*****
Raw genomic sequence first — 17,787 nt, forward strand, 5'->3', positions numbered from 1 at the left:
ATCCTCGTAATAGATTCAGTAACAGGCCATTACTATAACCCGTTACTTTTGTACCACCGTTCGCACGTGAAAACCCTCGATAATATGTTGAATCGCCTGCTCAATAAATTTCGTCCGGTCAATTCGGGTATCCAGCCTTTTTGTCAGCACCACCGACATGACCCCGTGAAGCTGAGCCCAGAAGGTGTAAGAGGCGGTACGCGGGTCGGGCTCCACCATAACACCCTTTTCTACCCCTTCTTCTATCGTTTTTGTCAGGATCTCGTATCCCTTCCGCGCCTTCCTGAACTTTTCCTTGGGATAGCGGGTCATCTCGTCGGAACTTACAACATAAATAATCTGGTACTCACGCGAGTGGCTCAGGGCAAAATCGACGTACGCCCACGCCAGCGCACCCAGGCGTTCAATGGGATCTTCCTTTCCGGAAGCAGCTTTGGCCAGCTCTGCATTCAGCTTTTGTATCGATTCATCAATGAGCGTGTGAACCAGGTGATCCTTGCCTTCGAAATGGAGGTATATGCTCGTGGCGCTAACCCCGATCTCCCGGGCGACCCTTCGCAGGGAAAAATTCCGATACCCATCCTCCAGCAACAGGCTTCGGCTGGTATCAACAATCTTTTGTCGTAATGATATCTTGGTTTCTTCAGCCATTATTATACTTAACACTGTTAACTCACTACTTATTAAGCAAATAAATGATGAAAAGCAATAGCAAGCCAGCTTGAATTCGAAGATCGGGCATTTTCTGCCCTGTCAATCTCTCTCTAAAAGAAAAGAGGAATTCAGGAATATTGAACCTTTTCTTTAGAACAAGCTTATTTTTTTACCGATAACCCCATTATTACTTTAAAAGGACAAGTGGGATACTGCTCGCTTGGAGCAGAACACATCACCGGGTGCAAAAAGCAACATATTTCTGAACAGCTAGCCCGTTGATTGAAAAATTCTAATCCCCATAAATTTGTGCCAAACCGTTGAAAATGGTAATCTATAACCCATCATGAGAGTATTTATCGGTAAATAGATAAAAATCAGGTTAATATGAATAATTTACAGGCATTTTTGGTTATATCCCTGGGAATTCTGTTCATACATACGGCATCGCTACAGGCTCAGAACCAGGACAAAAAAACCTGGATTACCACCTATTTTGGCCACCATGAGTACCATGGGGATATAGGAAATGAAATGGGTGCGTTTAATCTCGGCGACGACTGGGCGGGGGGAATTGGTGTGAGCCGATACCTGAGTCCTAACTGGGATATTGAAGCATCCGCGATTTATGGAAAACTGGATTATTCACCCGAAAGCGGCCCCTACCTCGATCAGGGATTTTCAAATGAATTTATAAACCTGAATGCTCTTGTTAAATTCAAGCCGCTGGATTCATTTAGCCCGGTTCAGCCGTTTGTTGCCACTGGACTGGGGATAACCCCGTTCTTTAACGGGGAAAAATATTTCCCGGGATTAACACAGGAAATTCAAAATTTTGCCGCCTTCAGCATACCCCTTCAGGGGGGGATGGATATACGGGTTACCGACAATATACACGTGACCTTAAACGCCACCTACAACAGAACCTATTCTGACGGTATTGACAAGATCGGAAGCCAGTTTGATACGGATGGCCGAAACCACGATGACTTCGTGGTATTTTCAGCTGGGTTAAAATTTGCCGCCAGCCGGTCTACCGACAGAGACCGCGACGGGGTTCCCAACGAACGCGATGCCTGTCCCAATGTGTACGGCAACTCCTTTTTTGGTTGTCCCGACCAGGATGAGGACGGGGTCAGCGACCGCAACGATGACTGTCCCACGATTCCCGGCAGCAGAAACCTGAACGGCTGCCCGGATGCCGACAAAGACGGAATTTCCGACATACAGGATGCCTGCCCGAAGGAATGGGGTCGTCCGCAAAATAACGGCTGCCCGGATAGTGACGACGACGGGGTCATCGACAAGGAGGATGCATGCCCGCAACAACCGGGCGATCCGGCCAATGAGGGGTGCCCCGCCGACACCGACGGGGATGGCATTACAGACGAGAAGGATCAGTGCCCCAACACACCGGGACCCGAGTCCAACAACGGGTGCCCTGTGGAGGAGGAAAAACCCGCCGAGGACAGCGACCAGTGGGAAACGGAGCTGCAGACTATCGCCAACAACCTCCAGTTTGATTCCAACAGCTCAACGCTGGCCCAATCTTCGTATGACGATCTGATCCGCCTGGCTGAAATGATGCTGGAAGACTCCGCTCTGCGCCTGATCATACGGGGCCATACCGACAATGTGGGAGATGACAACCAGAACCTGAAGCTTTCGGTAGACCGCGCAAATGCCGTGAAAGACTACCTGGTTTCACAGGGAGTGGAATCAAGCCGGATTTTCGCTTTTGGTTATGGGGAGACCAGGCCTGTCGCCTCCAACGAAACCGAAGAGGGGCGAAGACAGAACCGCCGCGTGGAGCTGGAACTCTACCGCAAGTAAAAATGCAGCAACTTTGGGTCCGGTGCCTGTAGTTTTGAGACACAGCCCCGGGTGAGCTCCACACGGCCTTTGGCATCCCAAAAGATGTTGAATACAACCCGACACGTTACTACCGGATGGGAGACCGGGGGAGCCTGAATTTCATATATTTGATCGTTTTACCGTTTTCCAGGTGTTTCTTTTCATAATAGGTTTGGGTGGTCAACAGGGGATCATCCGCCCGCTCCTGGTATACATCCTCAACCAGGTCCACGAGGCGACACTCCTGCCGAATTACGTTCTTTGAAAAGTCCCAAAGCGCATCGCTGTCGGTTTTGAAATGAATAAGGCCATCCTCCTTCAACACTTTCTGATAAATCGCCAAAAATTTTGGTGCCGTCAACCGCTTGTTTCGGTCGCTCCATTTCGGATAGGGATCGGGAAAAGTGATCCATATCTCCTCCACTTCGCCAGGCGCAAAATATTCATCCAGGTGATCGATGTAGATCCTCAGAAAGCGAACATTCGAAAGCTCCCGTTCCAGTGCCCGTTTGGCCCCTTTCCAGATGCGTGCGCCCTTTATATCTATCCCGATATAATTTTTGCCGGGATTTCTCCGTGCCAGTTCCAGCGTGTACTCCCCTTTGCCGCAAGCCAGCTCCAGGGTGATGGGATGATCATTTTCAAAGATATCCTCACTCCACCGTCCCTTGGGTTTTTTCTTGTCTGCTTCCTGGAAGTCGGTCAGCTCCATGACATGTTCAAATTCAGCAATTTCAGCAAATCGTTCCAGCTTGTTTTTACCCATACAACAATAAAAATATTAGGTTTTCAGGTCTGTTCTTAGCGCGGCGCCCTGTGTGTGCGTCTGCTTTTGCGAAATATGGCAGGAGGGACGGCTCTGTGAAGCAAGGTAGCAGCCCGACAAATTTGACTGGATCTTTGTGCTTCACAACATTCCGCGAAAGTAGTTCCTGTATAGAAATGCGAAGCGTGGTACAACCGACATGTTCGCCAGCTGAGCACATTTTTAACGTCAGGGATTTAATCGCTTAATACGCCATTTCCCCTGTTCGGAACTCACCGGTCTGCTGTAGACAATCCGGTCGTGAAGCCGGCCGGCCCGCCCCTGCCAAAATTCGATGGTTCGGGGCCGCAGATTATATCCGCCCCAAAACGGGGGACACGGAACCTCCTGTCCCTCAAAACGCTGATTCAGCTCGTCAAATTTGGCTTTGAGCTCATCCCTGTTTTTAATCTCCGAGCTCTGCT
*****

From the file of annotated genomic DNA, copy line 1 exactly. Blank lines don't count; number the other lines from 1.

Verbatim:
Raw genomic sequence first — 17,787 nt, forward strand, 5'->3', positions numbered from 1 at the left: